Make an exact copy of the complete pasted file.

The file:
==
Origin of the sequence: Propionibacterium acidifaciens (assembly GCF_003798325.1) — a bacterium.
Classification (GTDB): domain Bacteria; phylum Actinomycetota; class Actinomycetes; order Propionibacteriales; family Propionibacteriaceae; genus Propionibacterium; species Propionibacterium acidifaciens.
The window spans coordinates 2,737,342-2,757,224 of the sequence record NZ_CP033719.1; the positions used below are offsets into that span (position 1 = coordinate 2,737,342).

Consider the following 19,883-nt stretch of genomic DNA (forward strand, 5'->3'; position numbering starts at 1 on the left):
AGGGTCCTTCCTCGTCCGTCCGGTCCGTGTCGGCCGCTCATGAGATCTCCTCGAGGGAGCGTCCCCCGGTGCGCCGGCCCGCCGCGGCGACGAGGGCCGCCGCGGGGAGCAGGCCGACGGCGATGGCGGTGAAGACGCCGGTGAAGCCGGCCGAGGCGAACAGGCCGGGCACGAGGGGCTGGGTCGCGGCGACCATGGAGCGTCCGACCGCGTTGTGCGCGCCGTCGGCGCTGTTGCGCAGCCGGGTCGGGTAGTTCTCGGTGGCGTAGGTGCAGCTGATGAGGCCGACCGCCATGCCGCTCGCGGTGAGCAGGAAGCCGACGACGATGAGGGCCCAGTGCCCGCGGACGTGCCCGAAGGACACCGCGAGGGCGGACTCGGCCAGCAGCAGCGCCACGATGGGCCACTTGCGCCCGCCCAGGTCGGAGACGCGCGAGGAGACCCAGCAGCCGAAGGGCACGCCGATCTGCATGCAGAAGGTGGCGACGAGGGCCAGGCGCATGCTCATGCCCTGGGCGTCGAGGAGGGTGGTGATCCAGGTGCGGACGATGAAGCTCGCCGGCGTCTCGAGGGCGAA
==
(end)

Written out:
Origin of the sequence: Propionibacterium acidifaciens (assembly GCF_003798325.1) — a bacterium.
Classification (GTDB): domain Bacteria; phylum Actinomycetota; class Actinomycetes; order Propionibacteriales; family Propionibacteriaceae; genus Propionibacterium; species Propionibacterium acidifaciens.
The window spans coordinates 2,737,342-2,757,224 of the sequence record NZ_CP033719.1; the positions used below are offsets into that span (position 1 = coordinate 2,737,342).

Consider the following 19,883-nt stretch of genomic DNA (forward strand, 5'->3'; position numbering starts at 1 on the left):
AGGGTCCTTCCTCGTCCGTCCGGTCCGTGTCGGCCGCTCATGAGATCTCCTCGAGGGAGCGTCCCCCGGTGCGCCGGCCCGCCGCGGCGACGAGGGCCGCCGCGGGGAGCAGGCCGACGGCGATGGCGGTGAAGACGCCGGTGAAGCCGGCCGAGGCGAACAGGCCGGGCACGAGGGGCTGGGTCGCGGCGACCATGGAGCGTCCGACCGCGTTGTGCGCGCCGTCGGCGCTGTTGCGCAGCCGGGTCGGGTAGTTCTCGGTGGCGTAGGTGCAGCTGATGAGGCCGACCGCCATGCCGCTCGCGGTGAGCAGGAAGCCGACGACGATGAGGGCCCAGTGCCCGCGGACGTGCCCGAAGGACACCGCGAGGGCGGACTCGGCCAGCAGCAGCGCCACGATGGGCCACTTGCGCCCGCCCAGGTCGGAGACGCGCGAGGAGACCCAGCAGCCGAAGGGCACGCCGATCTGCATGCAGAAGGTGGCGACGAGGGCCAGGCGCATGCTCATGCCCTGGGCGTCGAGGAGGGTGGTGATCCAGGTGCGGACGATGAAGCTCGCCGGCGTCTCGAGGGCGAA